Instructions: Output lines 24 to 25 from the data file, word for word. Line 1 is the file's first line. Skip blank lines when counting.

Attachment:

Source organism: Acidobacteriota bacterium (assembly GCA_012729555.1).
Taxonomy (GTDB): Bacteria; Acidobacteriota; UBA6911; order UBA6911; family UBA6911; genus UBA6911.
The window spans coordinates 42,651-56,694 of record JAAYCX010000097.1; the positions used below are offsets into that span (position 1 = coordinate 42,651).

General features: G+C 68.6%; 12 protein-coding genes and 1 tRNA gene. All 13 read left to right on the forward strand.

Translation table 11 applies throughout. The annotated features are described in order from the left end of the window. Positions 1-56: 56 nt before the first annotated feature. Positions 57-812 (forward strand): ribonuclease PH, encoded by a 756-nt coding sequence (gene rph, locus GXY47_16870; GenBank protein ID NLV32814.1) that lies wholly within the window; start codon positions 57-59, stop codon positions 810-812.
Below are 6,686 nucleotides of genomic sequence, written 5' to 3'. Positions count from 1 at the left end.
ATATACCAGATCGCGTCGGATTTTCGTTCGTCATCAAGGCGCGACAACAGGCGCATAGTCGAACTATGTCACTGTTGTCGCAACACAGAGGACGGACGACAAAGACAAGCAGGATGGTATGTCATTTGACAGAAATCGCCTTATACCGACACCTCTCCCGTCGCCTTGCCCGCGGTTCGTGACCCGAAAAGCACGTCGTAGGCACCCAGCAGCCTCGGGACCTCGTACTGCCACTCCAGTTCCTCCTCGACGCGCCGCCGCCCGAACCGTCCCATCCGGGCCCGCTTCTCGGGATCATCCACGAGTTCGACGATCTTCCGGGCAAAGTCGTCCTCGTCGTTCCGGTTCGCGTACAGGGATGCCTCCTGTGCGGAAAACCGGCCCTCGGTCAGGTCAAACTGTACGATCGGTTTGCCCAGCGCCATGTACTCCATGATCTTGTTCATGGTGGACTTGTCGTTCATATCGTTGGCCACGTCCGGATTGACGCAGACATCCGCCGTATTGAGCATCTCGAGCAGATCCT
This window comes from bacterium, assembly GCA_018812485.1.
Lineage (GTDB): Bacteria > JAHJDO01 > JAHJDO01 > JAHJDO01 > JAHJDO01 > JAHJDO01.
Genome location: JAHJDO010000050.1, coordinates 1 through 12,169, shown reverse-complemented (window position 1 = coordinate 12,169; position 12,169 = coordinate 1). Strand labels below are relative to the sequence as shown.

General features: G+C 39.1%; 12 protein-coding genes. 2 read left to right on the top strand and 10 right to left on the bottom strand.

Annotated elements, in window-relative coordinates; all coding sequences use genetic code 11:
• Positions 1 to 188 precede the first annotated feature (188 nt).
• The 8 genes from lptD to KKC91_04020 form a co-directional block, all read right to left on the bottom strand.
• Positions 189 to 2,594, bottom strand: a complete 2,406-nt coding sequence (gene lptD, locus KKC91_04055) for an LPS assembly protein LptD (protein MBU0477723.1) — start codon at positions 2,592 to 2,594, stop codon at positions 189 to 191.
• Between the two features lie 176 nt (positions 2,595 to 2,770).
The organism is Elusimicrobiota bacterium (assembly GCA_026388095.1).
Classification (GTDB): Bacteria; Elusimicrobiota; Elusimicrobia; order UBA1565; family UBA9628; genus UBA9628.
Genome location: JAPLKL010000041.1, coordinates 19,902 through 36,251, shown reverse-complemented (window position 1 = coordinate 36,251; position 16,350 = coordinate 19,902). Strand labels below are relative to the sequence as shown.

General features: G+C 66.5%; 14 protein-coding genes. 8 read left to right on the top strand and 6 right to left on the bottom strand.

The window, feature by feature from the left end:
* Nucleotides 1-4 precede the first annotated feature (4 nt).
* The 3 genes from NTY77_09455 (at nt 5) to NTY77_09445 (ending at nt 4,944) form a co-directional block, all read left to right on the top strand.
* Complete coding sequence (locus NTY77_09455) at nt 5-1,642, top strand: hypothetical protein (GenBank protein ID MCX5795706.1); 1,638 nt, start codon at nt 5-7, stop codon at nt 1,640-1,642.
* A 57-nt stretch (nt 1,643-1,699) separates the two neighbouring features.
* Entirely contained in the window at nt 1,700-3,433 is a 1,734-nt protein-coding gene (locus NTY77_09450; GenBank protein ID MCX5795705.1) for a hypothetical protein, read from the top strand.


* Complete coding sequence (locus NTY77_09455) at nt 5-1,642, top strand: hypothetical protein (GenBank protein ID MCX5795706.1); 1,638 nt, start codon at nt 5-7, stop codon at nt 1,640-1,642.
* A 57-nt stretch (nt 1,643-1,699) separates the two neighbouring features.